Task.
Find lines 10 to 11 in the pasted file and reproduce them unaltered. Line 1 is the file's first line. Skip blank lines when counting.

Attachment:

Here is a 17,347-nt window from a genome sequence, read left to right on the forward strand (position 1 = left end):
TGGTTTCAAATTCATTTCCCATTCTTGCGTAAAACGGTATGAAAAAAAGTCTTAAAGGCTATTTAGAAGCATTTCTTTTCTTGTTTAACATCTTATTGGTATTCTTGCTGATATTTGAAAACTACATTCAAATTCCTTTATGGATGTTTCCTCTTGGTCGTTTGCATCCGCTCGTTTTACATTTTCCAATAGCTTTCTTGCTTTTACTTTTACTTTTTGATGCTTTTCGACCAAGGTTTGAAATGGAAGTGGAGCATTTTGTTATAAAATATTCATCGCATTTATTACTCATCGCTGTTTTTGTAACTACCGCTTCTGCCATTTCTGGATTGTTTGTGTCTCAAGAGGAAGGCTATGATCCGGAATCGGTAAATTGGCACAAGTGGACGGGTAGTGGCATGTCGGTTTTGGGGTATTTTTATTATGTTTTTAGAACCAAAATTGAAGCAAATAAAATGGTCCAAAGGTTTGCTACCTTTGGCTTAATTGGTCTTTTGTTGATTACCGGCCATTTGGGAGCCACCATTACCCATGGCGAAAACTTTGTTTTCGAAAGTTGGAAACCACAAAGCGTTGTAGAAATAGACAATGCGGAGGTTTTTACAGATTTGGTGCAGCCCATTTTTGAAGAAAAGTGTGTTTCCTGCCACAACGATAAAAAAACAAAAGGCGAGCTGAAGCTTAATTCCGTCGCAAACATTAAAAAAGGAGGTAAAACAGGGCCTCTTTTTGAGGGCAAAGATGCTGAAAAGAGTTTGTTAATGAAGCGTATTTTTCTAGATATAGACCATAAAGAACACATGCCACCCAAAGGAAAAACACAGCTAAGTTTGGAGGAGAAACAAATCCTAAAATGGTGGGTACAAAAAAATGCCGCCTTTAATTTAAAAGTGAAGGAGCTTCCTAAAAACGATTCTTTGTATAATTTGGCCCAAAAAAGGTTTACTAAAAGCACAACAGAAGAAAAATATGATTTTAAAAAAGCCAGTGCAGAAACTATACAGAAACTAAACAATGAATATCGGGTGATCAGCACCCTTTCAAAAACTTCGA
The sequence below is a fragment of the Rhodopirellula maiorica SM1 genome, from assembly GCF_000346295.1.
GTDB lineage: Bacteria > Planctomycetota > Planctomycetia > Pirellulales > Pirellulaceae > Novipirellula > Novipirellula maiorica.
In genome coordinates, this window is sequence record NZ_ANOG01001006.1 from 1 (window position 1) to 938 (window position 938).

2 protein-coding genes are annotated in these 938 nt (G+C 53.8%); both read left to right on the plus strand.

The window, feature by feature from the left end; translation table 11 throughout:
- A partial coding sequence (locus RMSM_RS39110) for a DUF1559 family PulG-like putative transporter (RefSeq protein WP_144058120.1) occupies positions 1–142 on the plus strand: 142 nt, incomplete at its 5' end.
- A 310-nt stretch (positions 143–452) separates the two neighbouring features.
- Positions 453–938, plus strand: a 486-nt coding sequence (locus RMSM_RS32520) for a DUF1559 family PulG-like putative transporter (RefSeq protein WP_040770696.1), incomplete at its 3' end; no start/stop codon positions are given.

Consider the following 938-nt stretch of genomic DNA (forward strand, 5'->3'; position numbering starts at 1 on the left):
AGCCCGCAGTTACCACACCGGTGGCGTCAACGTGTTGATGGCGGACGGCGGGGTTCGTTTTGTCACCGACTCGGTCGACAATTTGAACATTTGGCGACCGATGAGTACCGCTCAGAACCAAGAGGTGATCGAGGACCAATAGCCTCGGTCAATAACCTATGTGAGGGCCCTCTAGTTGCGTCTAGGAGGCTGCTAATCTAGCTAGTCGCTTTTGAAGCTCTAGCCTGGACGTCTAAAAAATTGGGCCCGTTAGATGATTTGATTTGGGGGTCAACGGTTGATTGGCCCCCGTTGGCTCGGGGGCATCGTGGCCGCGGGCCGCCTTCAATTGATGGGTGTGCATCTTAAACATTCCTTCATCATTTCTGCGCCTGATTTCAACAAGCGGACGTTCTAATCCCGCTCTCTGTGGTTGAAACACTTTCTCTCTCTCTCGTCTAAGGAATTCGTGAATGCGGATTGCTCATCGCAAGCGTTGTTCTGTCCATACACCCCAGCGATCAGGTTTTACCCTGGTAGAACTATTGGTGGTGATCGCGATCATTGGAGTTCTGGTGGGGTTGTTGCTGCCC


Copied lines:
- Positions 453–938, plus strand: a 486-nt coding sequence (locus RMSM_RS32520) for a DUF1559 family PulG-like putative transporter (RefSeq protein WP_040770696.1), incomplete at its 3' end; no start/stop codon positions are given.

Consider the following 938-nt stretch of genomic DNA (forward strand, 5'->3'; position numbering starts at 1 on the left):